Applied Ethics enables us to critically engage with contemporary social and political questions and challenges that are relevant to our times, our lives, and our shared futures. Through a process of intellectual inquiry, dialogue, and intentional practice, we examine and evaluate the impact of our reactions, beliefs, values, and intentional actions. By taking a critical and reflective distance from ourselves, we consider how we might transform our habits to achieve greater reciprocity and thus agreement as to what ought to be held as communally good.
Relational Leadership has emerged as a valuable practice-based approach for addressing the critical questions and challenges we face in these times. Rather than focusing on building individual leadership skills, this approach to leadership development focuses on cultivating our collective capacity for empathy, connection, collaboration and action. Through storytelling, deep listening and embodied practices, among other practices, we learn to build strong bonds, bridge differences, share leadership and engage in collective action. We also learn to shift the cultures of our groups, communities and institutions to align with values of sustainability, inclusion, reciprocity, interdependence and equity. In addition, relational leadership practices allow us to create the conditions for holding complexity with others, a necessary foundation for rigorous and generative ethical inquiry and engagement.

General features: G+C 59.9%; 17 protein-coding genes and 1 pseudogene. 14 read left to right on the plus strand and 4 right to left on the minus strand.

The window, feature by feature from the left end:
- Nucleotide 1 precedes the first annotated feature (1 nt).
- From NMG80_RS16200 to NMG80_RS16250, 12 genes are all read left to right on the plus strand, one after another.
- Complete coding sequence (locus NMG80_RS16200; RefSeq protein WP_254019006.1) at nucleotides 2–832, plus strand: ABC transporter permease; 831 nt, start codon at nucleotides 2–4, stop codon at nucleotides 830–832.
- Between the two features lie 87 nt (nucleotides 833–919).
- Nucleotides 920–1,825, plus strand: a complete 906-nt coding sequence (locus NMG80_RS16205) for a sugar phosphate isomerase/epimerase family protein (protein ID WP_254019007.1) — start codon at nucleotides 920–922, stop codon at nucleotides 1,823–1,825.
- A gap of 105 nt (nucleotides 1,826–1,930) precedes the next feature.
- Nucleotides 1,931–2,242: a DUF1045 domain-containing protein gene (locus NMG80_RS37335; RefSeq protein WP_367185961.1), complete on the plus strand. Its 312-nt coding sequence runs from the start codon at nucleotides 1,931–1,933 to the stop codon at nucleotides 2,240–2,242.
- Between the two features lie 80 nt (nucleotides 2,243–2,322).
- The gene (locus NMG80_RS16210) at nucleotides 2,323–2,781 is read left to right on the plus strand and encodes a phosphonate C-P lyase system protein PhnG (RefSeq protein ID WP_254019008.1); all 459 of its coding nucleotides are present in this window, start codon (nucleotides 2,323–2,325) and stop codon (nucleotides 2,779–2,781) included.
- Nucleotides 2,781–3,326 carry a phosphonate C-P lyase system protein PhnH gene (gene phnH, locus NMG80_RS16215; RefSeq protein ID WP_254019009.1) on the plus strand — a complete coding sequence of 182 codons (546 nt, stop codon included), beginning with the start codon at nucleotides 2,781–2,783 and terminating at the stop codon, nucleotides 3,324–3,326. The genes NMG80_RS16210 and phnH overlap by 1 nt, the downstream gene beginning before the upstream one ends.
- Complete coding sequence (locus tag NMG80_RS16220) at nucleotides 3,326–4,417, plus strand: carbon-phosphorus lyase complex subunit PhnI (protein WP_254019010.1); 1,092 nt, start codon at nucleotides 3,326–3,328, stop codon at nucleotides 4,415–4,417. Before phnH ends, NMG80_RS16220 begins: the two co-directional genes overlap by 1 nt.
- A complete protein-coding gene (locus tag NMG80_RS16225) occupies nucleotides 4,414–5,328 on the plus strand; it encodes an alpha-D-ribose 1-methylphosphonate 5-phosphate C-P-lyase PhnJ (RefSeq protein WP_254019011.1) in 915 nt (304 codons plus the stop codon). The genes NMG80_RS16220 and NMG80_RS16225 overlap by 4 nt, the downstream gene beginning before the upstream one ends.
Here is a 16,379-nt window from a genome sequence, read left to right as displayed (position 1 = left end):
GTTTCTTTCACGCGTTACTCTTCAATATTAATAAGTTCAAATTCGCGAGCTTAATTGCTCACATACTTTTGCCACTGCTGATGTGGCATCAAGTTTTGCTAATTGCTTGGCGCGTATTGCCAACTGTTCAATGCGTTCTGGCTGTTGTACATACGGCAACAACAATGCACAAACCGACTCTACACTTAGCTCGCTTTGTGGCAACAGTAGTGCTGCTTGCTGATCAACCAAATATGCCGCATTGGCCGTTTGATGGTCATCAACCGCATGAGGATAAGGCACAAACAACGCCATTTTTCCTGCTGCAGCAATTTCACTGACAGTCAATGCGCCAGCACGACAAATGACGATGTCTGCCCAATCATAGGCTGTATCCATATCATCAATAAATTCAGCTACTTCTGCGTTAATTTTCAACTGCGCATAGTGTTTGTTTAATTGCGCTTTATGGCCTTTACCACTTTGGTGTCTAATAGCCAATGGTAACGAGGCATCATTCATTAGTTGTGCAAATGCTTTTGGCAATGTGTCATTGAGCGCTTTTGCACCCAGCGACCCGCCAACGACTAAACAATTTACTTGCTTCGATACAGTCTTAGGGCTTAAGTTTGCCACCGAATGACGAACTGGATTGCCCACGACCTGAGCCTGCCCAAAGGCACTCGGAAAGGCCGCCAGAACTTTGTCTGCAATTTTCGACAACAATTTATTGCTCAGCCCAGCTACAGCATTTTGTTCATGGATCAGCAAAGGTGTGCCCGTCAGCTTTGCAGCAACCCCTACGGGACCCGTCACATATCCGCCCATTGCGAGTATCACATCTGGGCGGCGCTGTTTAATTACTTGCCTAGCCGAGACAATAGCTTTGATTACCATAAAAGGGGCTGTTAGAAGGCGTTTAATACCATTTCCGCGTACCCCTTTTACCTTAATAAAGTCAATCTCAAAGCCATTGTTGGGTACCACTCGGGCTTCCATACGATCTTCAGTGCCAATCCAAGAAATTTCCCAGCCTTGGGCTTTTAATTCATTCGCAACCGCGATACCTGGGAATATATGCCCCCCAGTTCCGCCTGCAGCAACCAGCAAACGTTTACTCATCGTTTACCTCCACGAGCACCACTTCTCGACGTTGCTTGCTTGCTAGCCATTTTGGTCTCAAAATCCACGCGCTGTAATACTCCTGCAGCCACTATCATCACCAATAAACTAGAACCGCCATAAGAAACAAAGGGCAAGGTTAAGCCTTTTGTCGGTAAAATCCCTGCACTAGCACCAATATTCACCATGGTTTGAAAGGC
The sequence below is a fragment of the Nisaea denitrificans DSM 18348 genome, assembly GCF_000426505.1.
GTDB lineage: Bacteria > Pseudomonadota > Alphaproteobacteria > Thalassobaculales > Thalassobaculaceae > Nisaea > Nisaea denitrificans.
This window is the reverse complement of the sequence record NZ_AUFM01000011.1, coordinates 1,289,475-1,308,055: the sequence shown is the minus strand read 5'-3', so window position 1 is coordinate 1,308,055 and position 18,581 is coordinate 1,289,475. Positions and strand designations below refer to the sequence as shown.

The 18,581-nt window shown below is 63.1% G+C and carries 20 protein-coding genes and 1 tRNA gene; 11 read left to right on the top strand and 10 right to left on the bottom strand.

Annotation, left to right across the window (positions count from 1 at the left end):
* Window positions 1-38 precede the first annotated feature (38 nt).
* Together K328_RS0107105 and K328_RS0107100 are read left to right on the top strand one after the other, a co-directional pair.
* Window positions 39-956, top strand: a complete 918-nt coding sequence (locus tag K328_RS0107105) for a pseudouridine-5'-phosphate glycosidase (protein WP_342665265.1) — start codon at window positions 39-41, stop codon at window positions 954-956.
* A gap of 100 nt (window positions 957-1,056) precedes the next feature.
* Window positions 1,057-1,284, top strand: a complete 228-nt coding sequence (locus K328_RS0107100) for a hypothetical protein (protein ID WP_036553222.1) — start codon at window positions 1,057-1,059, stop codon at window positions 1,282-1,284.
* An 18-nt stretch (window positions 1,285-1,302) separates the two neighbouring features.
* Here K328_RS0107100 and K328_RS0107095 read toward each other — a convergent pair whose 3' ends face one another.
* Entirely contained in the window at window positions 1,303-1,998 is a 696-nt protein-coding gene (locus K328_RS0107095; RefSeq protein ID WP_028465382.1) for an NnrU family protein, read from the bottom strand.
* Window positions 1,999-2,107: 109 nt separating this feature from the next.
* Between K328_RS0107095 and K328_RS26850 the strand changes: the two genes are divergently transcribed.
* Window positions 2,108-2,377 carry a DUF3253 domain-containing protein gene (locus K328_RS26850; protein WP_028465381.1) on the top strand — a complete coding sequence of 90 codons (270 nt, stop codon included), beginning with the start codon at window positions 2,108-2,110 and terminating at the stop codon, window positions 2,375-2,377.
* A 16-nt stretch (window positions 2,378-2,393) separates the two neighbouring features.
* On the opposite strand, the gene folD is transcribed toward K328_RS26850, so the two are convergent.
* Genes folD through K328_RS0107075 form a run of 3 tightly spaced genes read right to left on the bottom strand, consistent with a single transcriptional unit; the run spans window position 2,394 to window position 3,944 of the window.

The commons framework provide us with a way of thinking about how people come together to steward, create and share resources. This includes, and isn’t limited to, natural resources, cultural, knowledge-based and digital resources. People are co-creating commons in a variety of ways to meet the particular needs and desires of their specific communities. The commons are more than a resource management system. They are active, living social systems of commoning that allow us to re-imagine reciprocal new ways of relating to one another and our environment. In this way, the work of the commons and commoning provides us with a viable and holistic alternative to current social, political and economic systems based on the values of isolation, extraction, privatization, exploitation, inequity and the accumulation of wealth. We have begun to understand Ethics & the Common Good as a commons that we are co-creating and sharing with members of our communities. The ECG Core Team and Steering Committee are the primary stewards of this commons and, in our first few years, we have paid special attention to how we have worked together to model and embody collaboration and shared leadership.